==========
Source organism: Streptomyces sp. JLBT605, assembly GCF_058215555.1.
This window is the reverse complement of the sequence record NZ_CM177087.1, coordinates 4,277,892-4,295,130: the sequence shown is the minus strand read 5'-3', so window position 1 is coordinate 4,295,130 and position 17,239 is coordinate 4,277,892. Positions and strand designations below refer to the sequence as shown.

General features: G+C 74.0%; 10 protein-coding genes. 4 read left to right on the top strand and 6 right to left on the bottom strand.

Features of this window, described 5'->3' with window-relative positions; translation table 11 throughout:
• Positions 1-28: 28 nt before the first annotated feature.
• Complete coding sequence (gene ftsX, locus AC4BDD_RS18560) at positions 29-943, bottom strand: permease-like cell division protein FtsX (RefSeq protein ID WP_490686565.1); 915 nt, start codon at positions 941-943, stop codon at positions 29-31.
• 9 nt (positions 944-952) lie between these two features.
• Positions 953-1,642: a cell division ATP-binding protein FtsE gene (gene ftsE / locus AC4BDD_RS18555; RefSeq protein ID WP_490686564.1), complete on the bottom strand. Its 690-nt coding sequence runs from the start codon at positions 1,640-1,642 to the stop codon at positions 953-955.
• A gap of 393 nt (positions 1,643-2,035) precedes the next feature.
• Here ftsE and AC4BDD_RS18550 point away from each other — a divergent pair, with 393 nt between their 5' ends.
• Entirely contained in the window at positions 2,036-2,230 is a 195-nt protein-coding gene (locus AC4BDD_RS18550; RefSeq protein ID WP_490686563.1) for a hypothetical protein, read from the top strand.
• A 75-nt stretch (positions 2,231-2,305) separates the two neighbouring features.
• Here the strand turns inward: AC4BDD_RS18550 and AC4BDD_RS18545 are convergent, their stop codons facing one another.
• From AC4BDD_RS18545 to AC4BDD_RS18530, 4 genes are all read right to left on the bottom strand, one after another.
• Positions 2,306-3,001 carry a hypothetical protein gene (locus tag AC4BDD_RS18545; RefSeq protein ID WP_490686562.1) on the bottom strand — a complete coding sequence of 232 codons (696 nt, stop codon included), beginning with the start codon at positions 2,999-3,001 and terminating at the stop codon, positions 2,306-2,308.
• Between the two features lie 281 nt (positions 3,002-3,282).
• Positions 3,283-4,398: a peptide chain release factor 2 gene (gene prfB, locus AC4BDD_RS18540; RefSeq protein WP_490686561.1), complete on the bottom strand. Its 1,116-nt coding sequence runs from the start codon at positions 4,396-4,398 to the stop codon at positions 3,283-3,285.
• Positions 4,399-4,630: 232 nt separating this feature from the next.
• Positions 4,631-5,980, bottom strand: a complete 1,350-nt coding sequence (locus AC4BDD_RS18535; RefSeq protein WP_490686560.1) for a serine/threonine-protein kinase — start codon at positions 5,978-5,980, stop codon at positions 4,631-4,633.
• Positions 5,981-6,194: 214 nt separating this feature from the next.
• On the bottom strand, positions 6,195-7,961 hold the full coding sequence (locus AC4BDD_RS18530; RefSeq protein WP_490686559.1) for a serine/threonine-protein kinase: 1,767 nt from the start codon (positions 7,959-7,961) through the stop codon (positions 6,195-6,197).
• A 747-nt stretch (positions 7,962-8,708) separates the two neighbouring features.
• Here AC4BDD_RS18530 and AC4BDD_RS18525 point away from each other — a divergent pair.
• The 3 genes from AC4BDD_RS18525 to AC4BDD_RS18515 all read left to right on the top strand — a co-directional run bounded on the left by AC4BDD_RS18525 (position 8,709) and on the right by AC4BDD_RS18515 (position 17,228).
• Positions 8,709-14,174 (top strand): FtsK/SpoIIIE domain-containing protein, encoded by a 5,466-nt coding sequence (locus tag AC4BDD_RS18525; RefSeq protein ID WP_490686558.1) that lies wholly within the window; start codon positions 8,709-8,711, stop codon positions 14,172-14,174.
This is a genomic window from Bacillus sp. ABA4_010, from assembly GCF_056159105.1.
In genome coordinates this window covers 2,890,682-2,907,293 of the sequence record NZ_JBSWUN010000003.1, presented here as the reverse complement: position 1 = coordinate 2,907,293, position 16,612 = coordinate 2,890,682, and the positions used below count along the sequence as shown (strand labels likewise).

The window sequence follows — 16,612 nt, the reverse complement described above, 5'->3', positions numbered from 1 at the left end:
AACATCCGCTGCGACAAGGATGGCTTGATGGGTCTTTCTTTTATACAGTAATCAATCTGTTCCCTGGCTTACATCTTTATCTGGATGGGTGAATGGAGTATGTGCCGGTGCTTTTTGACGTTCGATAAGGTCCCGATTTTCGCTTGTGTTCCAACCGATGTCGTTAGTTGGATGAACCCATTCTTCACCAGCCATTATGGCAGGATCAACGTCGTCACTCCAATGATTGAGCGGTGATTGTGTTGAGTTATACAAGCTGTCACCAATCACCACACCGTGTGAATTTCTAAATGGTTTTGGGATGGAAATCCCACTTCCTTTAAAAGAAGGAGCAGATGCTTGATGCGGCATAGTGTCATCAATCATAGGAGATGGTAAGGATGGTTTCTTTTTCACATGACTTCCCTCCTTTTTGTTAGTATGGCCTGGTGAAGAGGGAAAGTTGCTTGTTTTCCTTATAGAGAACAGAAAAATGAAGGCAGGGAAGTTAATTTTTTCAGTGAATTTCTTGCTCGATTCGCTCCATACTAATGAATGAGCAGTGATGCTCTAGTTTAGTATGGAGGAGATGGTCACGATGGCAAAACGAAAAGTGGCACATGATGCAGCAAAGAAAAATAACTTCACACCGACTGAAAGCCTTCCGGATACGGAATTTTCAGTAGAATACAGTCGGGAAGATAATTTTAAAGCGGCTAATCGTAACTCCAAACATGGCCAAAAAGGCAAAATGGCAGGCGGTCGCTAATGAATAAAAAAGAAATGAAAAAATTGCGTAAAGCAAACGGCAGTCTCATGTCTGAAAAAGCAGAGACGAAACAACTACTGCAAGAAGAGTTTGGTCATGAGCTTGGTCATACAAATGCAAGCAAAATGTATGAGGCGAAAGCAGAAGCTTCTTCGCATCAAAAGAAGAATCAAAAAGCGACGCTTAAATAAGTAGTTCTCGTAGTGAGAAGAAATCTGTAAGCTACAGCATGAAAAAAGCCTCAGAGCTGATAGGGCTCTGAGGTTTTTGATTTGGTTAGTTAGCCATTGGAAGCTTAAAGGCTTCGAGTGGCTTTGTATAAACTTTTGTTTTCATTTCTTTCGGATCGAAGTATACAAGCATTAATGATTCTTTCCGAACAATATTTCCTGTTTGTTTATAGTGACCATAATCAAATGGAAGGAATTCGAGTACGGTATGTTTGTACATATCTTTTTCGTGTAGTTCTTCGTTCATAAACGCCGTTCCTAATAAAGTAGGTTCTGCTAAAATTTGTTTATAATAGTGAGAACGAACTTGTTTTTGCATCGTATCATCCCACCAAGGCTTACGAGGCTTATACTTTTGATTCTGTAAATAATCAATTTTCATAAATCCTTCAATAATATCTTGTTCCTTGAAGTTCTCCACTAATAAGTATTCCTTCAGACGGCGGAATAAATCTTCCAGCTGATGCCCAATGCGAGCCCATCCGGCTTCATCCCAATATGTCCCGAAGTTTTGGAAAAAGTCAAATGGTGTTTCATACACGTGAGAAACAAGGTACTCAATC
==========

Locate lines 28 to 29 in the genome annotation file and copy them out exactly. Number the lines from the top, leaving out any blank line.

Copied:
The window sequence follows — 16,612 nt, the reverse complement described above, 5'->3', positions numbered from 1 at the left end:
AACATCCGCTGCGACAAGGATGGCTTGATGGGTCTTTCTTTTATACAGTAATCAATCTGTTCCCTGGCTTACATCTTTATCTGGATGGGTGAATGGAGTATGTGCCGGTGCTTTTTGACGTTCGATAAGGTCCCGATTTTCGCTTGTGTTCCAACCGATGTCGTTAGTTGGATGAACCCATTCTTCACCAGCCATTATGGCAGGATCAACGTCGTCACTCCAATGATTGAGCGGTGATTGTGTTGAGTTATACAAGCTGTCACCAATCACCACACCGTGTGAATTTCTAAATGGTTTTGGGATGGAAATCCCACTTCCTTTAAAAGAAGGAGCAGATGCTTGATGCGGCATAGTGTCATCAATCATAGGAGATGGTAAGGATGGTTTCTTTTTCACATGACTTCCCTCCTTTTTGTTAGTATGGCCTGGTGAAGAGGGAAAGTTGCTTGTTTTCCTTATAGAGAACAGAAAAATGAAGGCAGGGAAGTTAATTTTTTCAGTGAATTTCTTGCTCGATTCGCTCCATACTAATGAATGAGCAGTGATGCTCTAGTTTAGTATGGAGGAGATGGTCACGATGGCAAAACGAAAAGTGGCACATGATGCAGCAAAGAAAAATAACTTCACACCGACTGAAAGCCTTCCGGATACGGAATTTTCAGTAGAATACAGTCGGGAAGATAATTTTAAAGCGGCTAATCGTAACTCCAAACATGGCCAAAAAGGCAAAATGGCAGGCGGTCGCTAATGAATAAAAAAGAAATGAAAAAATTGCGTAAAGCAAACGGCAGTCTCATGTCTGAAAAAGCAGAGACGAAACAACTACTGCAAGAAGAGTTTGGTCATGAGCTTGGTCATACAAATGCAAGCAAAATGTATGAGGCGAAAGCAGAAGCTTCTTCGCATCAAAAGAAGAATCAAAAAGCGACGCTTAAATAAGTAGTTCTCGTAGTGAGAAGAAATCTGTAAGCTACAGCATGAAAAAAGCCTCAGAGCTGATAGGGCTCTGAGGTTTTTGATTTGGTTAGTTAGCCATTGGAAGCTTAAAGGCTTCGAGTGGCTTTGTATAAACTTTTGTTTTCATTTCTTTCGGATCGAAGTATACAAGCATTAATGATTCTTTCCGAACAATATTTCCTGTTTGTTTATAGTGACCATAATCAAATGGAAGGAATTCGAGTACGGTATGTTTGTACATATCTTTTTCGTGTAGTTCTTCGTTCATAAACGCCGTTCCTAATAAAGTAGGTTCTGCTAAAATTTGTTTATAATAGTGAGAACGAACTTGTTTTTGCATCGTATCATCCCACCAAGGCTTACGAGGCTTATACTTTTGATTCTGTAAATAATCAATTTTCATAAATCCTTCAATAATATCTTGTTCCTTGAAGTTCTCCACTAATAAGTATTCCTTCAGACGGCGGAATAAATCTTCCAGCTGATGCCCAATGCGAGCCCATCCGGCTTCATCCCAATATGTCCCGAAGTTTTGGAAAAAGTCAAATGGTGTTTCATACACGTGAGAAACAAGGTACTCAATC